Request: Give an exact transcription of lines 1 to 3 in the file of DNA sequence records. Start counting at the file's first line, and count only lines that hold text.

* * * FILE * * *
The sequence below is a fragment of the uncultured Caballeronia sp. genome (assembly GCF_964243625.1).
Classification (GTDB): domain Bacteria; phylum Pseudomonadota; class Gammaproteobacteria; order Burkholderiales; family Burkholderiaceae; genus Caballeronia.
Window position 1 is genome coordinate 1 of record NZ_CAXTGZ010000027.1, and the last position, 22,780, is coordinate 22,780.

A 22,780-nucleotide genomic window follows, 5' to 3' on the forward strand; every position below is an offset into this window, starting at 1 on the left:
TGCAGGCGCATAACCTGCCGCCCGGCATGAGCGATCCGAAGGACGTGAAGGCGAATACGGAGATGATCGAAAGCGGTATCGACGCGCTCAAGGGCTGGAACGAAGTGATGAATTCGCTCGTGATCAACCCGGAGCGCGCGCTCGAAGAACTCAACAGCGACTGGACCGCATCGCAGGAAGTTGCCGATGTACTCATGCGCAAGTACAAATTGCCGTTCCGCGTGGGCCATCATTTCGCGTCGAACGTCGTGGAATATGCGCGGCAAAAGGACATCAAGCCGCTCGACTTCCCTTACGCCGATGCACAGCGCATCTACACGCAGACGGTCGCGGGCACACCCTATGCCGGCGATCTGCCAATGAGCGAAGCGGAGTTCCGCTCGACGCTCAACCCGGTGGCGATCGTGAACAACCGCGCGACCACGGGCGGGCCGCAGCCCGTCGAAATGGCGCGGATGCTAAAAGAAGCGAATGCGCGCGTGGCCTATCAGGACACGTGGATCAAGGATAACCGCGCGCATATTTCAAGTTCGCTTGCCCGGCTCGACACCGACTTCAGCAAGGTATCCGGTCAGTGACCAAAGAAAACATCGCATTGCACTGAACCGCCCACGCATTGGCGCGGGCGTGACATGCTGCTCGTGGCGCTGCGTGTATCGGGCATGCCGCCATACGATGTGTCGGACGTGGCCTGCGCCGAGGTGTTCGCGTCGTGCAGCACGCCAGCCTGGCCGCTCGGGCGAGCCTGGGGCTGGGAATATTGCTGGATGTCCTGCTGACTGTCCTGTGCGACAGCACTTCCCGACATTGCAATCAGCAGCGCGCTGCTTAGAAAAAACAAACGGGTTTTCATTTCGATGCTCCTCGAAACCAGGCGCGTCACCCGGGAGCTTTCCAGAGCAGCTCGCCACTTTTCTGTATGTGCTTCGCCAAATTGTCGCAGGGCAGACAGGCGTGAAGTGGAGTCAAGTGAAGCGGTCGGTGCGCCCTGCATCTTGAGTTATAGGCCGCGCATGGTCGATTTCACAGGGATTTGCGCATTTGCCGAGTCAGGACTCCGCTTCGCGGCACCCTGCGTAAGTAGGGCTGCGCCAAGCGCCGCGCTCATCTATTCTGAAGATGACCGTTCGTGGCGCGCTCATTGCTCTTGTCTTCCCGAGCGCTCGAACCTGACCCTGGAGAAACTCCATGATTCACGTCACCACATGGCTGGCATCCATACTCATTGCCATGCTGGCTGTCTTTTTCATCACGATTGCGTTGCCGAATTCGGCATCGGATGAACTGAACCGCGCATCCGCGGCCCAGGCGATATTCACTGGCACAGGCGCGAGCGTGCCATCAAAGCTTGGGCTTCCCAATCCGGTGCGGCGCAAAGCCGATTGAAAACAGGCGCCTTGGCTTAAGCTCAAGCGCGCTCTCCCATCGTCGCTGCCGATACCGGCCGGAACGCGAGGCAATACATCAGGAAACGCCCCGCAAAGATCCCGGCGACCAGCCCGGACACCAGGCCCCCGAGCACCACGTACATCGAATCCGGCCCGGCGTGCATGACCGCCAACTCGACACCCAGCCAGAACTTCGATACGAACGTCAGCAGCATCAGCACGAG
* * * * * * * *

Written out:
The sequence below is a fragment of the uncultured Caballeronia sp. genome (assembly GCF_964243625.1).
Classification (GTDB): domain Bacteria; phylum Pseudomonadota; class Gammaproteobacteria; order Burkholderiales; family Burkholderiaceae; genus Caballeronia.
Window position 1 is genome coordinate 1 of record NZ_CAXTGZ010000027.1, and the last position, 22,780, is coordinate 22,780.